For example, there’s Bianca, a beautiful white goat, after whom the creamery’s luscious, soft-fresh cheese, Bianca, is named. Ember is a beautiful young, red goat, after whom the creamery named its newest cheese—Ember—which is a washed-rind semi-soft cheese with a layer of ash in the middle, somewhat like French Morbier but much dreamier. And then there’s Venus, a goat with the personality of a goddess; they named their hard, cider-washed cheese after her.
Photo credit to Janee Muha, The Mobile Monger

| Love at the Core

Tieton Farm & Creamery is owned by Lori and Ruth Babcock, who started the creamery in 2010 after leaving behind their jobs at a software company in Seattle. Ruth is the herdswoman and Lori is the cheesemaker.
As they write on their website, “We are extremely lucky that we found each other, found what we loved to do, found the right place, found the right people to do it with. We, the owners Ruth & Lori, have been in love with each other for over 20 years. We let love control everything.” You can really taste that their cheeses are made with love, every step of the way.
Photo credit to Janee Muha, The Mobile Monger

| Blended to Perfection

There are very few creameries in Washington making mixed-milk cheeses, and Tieton Farm & Creamery is one of them. In addition to the Ricotta and Halloumi you can find at their farmer’s market booths, the creamery has a lineup of 10 cheeses—all of them made with a blend of sheep and goat’s milk from their own herd. As they put it, “The goat milk adds that special tang and vibrancy, and the sheep milk brings nuttiness and creaminess. Together they give the cheese complexity and the best of both flavor profiles.”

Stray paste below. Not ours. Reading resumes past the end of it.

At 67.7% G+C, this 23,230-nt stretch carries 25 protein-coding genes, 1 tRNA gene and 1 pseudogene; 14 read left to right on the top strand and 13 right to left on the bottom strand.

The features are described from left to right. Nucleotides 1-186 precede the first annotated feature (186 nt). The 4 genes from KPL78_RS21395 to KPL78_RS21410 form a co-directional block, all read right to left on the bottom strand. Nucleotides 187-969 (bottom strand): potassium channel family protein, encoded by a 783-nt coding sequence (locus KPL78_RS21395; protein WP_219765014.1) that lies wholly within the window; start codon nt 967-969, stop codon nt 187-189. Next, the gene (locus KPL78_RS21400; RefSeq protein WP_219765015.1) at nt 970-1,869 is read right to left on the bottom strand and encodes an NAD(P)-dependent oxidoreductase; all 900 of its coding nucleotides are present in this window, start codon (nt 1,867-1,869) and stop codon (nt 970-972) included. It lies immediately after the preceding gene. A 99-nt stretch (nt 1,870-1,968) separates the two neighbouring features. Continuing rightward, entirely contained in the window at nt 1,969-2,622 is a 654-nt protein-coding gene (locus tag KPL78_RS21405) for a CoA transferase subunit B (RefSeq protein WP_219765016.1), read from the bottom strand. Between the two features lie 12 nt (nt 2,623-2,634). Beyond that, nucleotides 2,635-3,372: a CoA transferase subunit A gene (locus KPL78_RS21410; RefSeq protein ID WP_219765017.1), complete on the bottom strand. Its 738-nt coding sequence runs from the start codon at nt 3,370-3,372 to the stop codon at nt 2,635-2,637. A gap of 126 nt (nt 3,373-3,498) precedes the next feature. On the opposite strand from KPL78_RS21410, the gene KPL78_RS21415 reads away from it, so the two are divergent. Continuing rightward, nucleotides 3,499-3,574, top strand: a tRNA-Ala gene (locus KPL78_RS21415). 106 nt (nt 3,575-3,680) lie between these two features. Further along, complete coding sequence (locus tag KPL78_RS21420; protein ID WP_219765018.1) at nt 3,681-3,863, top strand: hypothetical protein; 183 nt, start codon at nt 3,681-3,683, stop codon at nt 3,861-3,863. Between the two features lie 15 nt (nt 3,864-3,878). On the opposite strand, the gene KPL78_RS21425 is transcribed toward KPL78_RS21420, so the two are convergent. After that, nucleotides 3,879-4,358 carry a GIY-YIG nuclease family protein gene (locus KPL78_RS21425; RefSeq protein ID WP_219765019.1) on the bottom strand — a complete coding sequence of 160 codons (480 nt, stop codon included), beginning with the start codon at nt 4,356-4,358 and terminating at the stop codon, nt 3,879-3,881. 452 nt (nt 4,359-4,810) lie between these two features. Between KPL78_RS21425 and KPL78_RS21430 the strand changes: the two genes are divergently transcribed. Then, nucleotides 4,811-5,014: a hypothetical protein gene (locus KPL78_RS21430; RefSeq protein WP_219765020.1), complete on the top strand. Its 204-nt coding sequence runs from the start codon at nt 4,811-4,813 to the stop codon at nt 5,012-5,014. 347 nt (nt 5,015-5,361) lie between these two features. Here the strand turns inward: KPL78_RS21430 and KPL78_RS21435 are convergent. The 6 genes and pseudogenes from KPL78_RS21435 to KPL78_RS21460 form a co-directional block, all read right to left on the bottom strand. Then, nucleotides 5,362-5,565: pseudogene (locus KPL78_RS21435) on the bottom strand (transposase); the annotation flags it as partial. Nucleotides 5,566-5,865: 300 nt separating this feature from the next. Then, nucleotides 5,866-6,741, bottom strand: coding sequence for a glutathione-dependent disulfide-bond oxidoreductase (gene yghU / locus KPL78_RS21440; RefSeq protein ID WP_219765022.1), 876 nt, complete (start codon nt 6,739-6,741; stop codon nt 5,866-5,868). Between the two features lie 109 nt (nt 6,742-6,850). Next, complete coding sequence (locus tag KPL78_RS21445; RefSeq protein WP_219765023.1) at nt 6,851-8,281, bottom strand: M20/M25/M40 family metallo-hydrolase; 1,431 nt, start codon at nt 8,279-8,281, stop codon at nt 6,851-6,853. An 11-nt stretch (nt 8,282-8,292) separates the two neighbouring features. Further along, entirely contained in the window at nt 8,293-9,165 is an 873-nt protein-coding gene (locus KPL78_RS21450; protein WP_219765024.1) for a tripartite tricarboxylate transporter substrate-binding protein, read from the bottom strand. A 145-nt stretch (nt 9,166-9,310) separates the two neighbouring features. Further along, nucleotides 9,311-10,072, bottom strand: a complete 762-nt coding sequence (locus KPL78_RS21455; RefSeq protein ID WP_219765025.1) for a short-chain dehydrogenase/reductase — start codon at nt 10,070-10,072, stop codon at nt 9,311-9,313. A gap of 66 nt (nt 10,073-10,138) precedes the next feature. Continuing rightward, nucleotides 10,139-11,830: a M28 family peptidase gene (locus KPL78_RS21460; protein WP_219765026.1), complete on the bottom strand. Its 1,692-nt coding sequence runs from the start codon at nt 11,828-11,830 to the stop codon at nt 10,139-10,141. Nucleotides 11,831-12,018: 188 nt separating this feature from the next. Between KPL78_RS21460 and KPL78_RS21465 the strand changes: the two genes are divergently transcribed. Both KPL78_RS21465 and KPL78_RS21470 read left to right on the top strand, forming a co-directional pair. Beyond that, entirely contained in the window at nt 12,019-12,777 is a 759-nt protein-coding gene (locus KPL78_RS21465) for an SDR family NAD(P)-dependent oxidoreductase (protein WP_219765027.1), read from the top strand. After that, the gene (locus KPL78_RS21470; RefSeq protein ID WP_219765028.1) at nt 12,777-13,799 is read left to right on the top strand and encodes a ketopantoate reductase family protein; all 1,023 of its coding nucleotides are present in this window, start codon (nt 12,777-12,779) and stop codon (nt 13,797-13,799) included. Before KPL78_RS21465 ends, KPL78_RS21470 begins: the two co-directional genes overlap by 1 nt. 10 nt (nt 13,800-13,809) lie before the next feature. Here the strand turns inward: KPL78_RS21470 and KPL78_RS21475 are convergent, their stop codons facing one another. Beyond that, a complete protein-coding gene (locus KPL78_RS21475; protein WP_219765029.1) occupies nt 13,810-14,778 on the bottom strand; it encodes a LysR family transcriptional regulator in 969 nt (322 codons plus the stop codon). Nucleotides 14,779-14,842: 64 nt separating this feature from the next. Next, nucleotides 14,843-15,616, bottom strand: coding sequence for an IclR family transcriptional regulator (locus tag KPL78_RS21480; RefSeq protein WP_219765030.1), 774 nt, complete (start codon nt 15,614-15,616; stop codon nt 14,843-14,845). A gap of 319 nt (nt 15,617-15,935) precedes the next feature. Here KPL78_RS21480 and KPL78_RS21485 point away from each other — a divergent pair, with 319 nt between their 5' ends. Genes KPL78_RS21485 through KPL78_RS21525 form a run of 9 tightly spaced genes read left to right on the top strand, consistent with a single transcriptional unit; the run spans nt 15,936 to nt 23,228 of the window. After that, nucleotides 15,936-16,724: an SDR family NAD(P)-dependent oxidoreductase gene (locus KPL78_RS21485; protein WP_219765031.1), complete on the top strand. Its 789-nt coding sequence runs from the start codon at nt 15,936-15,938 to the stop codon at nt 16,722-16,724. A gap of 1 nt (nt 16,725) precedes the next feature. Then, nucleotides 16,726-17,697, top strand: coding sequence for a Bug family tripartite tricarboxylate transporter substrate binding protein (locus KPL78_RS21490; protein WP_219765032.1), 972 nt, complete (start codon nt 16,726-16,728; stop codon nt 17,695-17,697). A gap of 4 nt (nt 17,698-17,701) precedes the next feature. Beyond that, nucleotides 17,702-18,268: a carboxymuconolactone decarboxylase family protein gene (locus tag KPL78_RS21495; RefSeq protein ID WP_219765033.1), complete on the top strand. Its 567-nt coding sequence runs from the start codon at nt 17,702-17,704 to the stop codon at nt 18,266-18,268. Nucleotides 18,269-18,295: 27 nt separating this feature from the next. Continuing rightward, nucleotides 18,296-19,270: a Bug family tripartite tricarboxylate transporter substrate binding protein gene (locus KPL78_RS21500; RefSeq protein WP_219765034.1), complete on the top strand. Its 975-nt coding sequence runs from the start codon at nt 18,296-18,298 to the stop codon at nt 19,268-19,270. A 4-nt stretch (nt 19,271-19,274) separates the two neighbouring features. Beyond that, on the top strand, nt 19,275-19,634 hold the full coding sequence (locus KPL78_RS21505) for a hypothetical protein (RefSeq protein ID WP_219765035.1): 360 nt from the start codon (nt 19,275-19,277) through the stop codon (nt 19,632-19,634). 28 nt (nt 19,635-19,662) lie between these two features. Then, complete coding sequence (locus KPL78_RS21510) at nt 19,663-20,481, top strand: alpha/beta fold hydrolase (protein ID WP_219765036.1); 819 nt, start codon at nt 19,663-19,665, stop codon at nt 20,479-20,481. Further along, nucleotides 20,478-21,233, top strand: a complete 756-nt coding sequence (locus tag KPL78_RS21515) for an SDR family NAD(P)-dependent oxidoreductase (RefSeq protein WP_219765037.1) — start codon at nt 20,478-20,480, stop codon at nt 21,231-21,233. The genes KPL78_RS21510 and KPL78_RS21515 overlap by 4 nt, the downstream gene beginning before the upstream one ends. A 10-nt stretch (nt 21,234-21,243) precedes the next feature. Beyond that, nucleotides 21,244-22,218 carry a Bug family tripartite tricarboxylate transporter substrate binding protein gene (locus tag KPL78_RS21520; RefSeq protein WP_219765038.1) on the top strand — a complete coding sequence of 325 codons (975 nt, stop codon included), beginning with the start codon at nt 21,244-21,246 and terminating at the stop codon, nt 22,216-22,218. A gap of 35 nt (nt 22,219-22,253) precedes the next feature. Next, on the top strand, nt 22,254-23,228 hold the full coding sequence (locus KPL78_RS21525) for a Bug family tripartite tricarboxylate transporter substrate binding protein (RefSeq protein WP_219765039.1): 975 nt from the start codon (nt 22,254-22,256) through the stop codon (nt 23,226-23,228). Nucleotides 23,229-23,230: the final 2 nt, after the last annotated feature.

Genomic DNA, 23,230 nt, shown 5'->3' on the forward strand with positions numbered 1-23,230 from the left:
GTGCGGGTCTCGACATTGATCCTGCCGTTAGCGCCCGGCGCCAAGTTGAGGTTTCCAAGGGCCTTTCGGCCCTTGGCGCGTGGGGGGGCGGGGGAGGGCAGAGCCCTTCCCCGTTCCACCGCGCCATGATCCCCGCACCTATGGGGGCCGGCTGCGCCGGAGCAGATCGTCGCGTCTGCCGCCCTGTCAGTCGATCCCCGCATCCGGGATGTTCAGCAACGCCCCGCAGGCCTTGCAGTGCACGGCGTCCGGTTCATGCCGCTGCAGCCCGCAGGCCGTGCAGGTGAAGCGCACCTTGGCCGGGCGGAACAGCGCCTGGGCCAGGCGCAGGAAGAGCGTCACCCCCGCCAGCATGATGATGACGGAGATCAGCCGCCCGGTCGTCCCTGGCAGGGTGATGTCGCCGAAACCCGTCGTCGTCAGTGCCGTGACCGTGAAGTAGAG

Photo credit to Janee Muha, The Mobile Monger

| The Black Pearl

Black Pearl is one of Tieton Farm & Creamery’s most striking cheeses. As all of their cheeses, it is named after one of the farm’s goats (in this case, it is a black goat named Black Pearl). This is an ash-covered bloomy-rind cheese made from pasteurized sheep and goat’s milks. The ash comes from grape leaves, and it adds an earthy flavor note. The cheese is aged for one to two weeks, and it goes through quite the transformation during its lifecycle: starting as a firm, crumbly creamy nugget and evolving into a gooey, melting morsel that falls apart when you cut into it. It helps that it is striking on a platter, too!
Photo credit to Courtney Johnson

| Aged Masterpieces

While the majority of Tieton Farm & Creamery’s cheeses are younger, soft cheeses that must be made with pasteurized milk due to FDA regulations, the creamery does make three hard, aged cheeses from raw milk: Calypso, Monalisa, and Venus. All three are made from a blend of sheep and goat’s milks; Calypso and Venus are aged for about 12 months each, and Monalisa is aged for four to 10 months. Venus is washed with hard cider from Tieton Cider Works in an expression of local terroir. Calypso is also a product of its local agricultural system, as it is infused with hops from the Yakima Valley and then washed in a Yakima Valley beer. Monalisa is a caprino pecorino Romano-style cheese made in small batches of about three wheels at a time, some with and some without peppercorns.
Photo credit to Janee Muha, The Mobile Monger